We then huddled around the fire in the shelter of rocks and wind. Yet again, the bonfire sausages tasted wonderful, possibly even better as they were also providing inner warmth, when even our trusty thermals failed us.

Something like a happy medium would be pleasant for Scottish holidays, but I admit, the Lewis experience is more the norm. You can still have fun, however – provided you have efficient radiators back home to dry off wet clothes!

Besides, its all part of the Scottish experience and with scenery as breathtaking as the Hebrides, sunshine is really incidental.

The recipes here are suitable for outdoor bonfires or for barbecues on your patio at home where you can decamp indoors should there be merest hint of rain in the air. Whichever you choose, remember to over cater, for there is nothing more alluring than the smell of smoky food charring nicely over the embers of a fire – whether in a heat wave or in a Force six wind !


900g / 1 lb 15 oz pea pods (or 300g / 10oz frozen petit pois)
2 garlic cloves, peeled, crushed
1 heaped tsp ground cumin
the juice of 1 large lemon
about 5 tbsp extra-virgin olive oil
2 tbsp tahini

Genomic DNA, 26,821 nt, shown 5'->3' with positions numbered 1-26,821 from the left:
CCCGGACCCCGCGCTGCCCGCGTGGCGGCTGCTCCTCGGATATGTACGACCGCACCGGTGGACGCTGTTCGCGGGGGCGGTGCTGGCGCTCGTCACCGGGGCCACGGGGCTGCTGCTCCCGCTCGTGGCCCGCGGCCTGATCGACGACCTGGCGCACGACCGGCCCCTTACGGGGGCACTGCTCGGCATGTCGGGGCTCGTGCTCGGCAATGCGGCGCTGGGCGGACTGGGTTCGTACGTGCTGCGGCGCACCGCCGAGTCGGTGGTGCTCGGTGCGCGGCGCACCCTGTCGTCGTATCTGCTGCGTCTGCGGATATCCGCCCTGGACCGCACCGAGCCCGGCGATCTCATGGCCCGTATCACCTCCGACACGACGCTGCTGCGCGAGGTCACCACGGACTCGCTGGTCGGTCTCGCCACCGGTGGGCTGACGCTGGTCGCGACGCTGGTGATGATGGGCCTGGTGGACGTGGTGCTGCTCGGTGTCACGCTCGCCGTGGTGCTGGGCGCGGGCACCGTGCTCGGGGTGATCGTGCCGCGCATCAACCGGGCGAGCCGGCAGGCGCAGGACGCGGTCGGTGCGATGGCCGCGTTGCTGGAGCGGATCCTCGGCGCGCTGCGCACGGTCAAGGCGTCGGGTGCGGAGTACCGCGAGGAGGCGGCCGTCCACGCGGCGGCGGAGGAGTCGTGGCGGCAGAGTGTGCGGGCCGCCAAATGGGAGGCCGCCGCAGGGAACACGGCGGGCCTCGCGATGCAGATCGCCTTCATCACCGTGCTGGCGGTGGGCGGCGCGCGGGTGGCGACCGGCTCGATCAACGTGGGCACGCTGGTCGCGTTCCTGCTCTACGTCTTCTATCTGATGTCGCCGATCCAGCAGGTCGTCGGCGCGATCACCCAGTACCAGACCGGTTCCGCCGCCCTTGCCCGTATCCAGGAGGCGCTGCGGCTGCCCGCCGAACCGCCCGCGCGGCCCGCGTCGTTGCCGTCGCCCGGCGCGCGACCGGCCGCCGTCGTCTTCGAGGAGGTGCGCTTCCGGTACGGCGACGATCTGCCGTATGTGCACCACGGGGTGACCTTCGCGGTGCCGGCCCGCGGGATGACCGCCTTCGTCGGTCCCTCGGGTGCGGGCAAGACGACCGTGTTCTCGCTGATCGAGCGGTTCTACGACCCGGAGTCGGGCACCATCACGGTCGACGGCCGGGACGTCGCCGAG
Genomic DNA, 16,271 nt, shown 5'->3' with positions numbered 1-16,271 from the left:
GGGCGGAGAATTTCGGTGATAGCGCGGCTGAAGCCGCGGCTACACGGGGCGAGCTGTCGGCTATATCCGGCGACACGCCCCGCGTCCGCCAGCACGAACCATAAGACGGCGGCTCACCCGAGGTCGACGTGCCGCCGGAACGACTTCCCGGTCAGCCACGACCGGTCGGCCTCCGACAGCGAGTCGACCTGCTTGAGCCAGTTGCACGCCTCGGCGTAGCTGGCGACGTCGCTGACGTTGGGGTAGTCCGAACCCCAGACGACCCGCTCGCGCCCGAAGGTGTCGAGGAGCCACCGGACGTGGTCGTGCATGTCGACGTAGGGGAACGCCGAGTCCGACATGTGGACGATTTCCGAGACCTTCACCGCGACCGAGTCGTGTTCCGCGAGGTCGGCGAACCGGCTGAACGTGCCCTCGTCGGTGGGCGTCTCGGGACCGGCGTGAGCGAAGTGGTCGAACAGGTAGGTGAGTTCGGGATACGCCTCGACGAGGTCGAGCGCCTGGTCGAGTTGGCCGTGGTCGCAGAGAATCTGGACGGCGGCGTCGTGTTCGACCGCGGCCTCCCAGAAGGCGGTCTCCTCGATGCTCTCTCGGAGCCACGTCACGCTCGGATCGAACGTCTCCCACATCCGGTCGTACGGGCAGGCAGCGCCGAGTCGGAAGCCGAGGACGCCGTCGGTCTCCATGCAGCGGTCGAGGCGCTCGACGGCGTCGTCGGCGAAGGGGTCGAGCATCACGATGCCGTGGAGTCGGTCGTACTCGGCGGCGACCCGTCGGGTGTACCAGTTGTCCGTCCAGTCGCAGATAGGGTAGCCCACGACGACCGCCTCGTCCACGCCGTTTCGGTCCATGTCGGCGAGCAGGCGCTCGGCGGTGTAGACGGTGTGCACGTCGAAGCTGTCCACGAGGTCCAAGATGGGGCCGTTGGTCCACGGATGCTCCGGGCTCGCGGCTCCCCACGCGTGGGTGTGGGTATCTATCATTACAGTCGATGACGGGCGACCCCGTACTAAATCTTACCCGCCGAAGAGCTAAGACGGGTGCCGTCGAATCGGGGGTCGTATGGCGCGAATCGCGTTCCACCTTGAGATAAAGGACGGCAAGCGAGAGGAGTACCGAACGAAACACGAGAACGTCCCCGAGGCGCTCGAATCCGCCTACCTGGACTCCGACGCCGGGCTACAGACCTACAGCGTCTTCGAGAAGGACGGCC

paprika or flat parsley, to garnish
wedges of toasted pitta or flat bread, carrot and celery sticks – to serve

1. Pod the peas and cook until just tender (or cook from frozen) then drain, run immediately under the cold tap to arrest cooking. Pat thoroughly dry on kitchen paper.
2. Tip into a food processor with the remaining ingredients and whizz then season to taste, adding more oil or lemon juice if needed.
3. Tip into a bowl and garnish with a dusting of paprika or some flat parsley leaves.


8-12 quality pork or beef sausages
soft wheat tortillas
Dijon mustard
1. Spear the sausages on sticks and cook over the glowing embers of the bonfire until cooked. This can take up to 15 minutes, depending on the heat of the fire. Remember, the sausage can look ready – all nicely charred outside – but still completely raw inside, so cook thoroughly.
2. Meanwhile, spread the tortillas generously with mustard.
3. When the sausages are done, wrap a sausage in the middle, roll up and devour.


I use sturdy rosemary stalks for skewers, to enhance the flavour. Strip off most of the rosemary leaves from your stalks and soak in water for 30 minutes, to prevent burning. But only use rosemary skewers if you have a bush growing in your garden; the stems in supermarket packs are neither long enough nor strong enough. Otherwise use metal skewers.

250g / 9 oz halloumi cheese (or firm feta cheese)
250g / 9 oz closed cap chestnut mushrooms, wiped
3 tbsp olive oil
2 garlic cloves, peeled, crushed
the juice of 1 lemon
2 tbsp chopped rosemary leaves
5-6 rosemary skewers or metal skewers

1. Cut the halloumi into large cubes – about 4cm/ 11/2”. Place in a bowl with the whole mushrooms. Mix together the remaining ingredients and marinade for about 1 hour.
2. Then thread onto skewers, starting and ending with a mushroom.
3. Barbecue for 8-10 minutes until the mushrooms are tender and the cheese tinged with a golden colour. Eat with warmed pitta bread.

Claim your free Scotland Magazine trial issue